UPPER MARLBORO, Md. --
The U.S. Army Corps of Engineers (USACE), Baltimore District, and Prince George’s County Department of the Environment (DoE) signed a Project Partnership Agreement (PPA) for the Anacostia Watershed Restoration project during a ceremony at the county’s DoE headquarters in Largo, Maryland, Dec. 15, 2022. The PPA will usher in the construction phase of the project, which aims to restore a segment of the Anacostia Watershed within Prince George’s County that has suffered from years of environmental neglect.
The project, which received $30 million from the Fiscal Year 2022 Consolidated Appropriations Act signed by President Biden on March 15, 2022, will restore 7 miles of instream habitat; open 4 miles for fish passage; and connect 14 miles of stream to previously restored stream reaches.
Initial construction is expected to begin in late spring 2023 and will focus on the replacement of a pedestrian bridge that will be aligned perpendicular to the flow of the Northwest Branch.
"We're proud to have a strong partnership with Prince George's County DoE, as we work together to move forward this important restoration effort," said Baltimore District Commander Col. Estee Pinchasin. "As one of the most urbanized watersheds within the Chesapeake Bay, the execution of this Project Partnership agreement brings us one step closer to ensuring substantial environmental improvements are made for our habitat and communities.”
USACE has coordinated the federal effort to restore the watershed since the early 1990s, as part of their duties within the Anacostia Watershed Management Committee. In February 2010, USACE, in cooperation with local resource agencies, completed the Anacostia River Watershed Restoration Plan, which identified more than 3,000 projects for implementation and has since led to follow-on watershed ecosystem restoration studies in Prince George’s and Montgomery counties in Maryland.
“Prince George’s County is excited to continue its partnership with USACE on this important stream restoration and habitat improvement project,” said County Executive Angela Alsobrooks. “This partnership will ensure our commitment to restoring and protecting our water quality and the environment by working toward a cleaner, healthier Anacostia River.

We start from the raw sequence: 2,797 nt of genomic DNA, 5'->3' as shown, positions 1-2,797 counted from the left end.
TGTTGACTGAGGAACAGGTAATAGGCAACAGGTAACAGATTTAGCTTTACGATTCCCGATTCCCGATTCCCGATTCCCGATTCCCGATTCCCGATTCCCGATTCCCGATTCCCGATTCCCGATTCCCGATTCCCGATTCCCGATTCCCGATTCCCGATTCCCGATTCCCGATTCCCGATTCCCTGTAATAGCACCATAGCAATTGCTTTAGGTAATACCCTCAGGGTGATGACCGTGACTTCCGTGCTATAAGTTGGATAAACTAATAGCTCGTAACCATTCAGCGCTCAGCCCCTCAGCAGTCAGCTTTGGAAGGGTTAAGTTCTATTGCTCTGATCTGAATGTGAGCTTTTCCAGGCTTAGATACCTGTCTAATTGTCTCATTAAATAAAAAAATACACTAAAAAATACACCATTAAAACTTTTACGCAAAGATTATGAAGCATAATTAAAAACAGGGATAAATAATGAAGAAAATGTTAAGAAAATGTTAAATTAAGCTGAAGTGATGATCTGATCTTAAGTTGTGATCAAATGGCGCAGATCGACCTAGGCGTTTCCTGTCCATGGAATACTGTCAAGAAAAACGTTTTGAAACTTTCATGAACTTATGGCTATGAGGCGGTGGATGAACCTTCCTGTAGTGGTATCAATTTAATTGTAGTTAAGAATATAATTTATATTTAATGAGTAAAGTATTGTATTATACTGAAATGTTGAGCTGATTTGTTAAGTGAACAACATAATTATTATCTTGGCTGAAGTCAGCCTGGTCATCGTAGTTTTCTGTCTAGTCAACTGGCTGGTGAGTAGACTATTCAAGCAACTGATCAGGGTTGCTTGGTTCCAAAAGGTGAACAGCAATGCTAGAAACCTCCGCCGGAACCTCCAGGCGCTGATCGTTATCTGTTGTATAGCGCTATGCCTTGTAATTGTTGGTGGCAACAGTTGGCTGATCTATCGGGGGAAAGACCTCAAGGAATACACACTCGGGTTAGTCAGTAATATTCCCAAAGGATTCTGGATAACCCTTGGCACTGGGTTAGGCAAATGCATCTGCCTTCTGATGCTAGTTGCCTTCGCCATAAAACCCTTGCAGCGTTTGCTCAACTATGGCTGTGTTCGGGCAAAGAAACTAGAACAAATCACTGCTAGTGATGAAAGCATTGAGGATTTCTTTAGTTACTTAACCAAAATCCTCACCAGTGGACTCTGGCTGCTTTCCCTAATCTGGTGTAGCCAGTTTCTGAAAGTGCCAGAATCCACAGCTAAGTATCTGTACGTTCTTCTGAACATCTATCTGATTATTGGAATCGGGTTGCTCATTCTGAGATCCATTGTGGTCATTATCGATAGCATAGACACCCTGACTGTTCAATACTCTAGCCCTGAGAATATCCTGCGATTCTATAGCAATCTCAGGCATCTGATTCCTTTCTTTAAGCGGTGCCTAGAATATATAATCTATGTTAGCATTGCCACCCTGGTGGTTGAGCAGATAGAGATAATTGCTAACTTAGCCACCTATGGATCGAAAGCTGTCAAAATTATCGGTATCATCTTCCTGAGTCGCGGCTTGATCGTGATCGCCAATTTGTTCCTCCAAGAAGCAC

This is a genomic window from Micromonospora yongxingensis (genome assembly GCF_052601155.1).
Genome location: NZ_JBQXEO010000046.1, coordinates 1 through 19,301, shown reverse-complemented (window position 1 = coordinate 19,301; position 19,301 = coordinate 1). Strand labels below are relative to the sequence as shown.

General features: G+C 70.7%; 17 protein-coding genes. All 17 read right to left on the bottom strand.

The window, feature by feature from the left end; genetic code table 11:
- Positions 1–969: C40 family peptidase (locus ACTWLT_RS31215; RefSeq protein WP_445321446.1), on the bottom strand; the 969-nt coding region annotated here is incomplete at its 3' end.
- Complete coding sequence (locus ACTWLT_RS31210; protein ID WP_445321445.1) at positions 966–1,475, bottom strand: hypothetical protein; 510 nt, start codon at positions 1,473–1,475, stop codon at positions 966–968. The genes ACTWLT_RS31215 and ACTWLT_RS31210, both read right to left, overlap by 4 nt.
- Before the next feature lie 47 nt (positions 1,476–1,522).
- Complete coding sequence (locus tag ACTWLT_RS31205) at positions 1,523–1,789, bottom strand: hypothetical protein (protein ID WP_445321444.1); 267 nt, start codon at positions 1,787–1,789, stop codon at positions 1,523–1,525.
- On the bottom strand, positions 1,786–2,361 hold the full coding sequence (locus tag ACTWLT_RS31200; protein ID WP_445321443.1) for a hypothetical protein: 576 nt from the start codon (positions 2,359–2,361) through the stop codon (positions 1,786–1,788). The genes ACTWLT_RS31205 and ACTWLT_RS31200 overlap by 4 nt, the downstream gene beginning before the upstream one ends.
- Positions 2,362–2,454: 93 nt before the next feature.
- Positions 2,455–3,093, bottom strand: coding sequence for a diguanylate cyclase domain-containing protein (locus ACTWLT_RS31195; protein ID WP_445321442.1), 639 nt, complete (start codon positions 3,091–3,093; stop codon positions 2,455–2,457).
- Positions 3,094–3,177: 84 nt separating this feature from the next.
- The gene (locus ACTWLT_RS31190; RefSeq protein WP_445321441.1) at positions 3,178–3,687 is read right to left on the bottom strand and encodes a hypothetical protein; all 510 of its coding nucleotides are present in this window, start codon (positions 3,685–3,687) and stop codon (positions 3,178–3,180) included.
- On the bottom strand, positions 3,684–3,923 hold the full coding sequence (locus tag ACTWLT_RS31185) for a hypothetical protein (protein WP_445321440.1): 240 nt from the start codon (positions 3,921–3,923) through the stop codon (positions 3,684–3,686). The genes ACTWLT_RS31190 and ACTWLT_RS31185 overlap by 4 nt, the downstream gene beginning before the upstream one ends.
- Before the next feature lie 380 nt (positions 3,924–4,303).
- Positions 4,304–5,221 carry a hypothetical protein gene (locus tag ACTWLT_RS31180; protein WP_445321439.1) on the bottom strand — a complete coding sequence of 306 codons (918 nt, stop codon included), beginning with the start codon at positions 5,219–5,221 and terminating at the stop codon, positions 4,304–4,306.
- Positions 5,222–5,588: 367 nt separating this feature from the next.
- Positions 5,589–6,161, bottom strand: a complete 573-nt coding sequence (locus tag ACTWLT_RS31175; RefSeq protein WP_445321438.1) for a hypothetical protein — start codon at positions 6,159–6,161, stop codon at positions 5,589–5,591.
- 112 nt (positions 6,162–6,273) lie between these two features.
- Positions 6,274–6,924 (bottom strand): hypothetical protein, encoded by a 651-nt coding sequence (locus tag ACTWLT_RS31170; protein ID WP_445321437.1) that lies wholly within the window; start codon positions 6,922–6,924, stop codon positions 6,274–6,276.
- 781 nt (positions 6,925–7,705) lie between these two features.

The greater Anacostia River watershed encompasses approximately 176 square miles in Montgomery and Prince George’s counties, Maryland; and the District of Columbia. Human development and alteration in the watershed have led to severe stream habitat damage, including excess sediment and erosion, physical blockages for fish movement, poor water quality and loss of wetlands and forests along the Anacostia River.
Click here for more information on the Anacostia Watershed Restoration Project in Prince George’s County.
Baltimore District celebrates 175 years of Service to our Nation in 2022
Since the Nation’s fight for independence, the U.S. Army Corps of Engineers has played a vital role in developing our Nation. The Baltimore District has a long and storied history that extends as far back as the early 1800s when USACE constructed Fort McHenry, successfully shielding Baltimore against British attacks in the War of 1812. And when the threat of coastal attack diminished in the 1820s, Baltimore District turned its attention to developing roadways, railways, canals, and more, marking the beginning of the District’s Civil Works mission. Baltimore District delivers vital engineering solutions in collaboration with its partners to serve and strengthen the Nation, energize the economy, and reduce disaster risks. Baltimore District has an extensive flood risk management program, inspecting nearly 150 miles of levee systems and operating 16 dams, translating to the prevention of more than $16 billion of flood damages to date. The district maintains 290 miles of federal channels, including dredging the Baltimore Harbor, which material is beneficial mainly for restoration missions, such as the expansion of Poplar Island in the Chesapeake Bay. The district has vast ecosystem restoration missions that include restoring native oyster populations in the Bay. Baltimore District is the only district to operate a public utility — the Washington Aqueduct — that produces an average of 135 million gallons of drinking water per day at two treatment plants for approximately one million citizens living, working, or visiting the National Capital Region. The district also cleans up formerly used defense sites, decommissions and deactivates former nuclear power plants, and performs cleanup of low-level radioactive waste from the Nation’s early atomic weapons program. Baltimore District executes a robust military construction program and provides real estate services. These civil and military missions and diverse engineering services support communities and warfighters while addressing the ever-growing list of emerging national security requirements and ultimately protecting the Nation.
For more information, please visit www.nab.usace.army.mil/.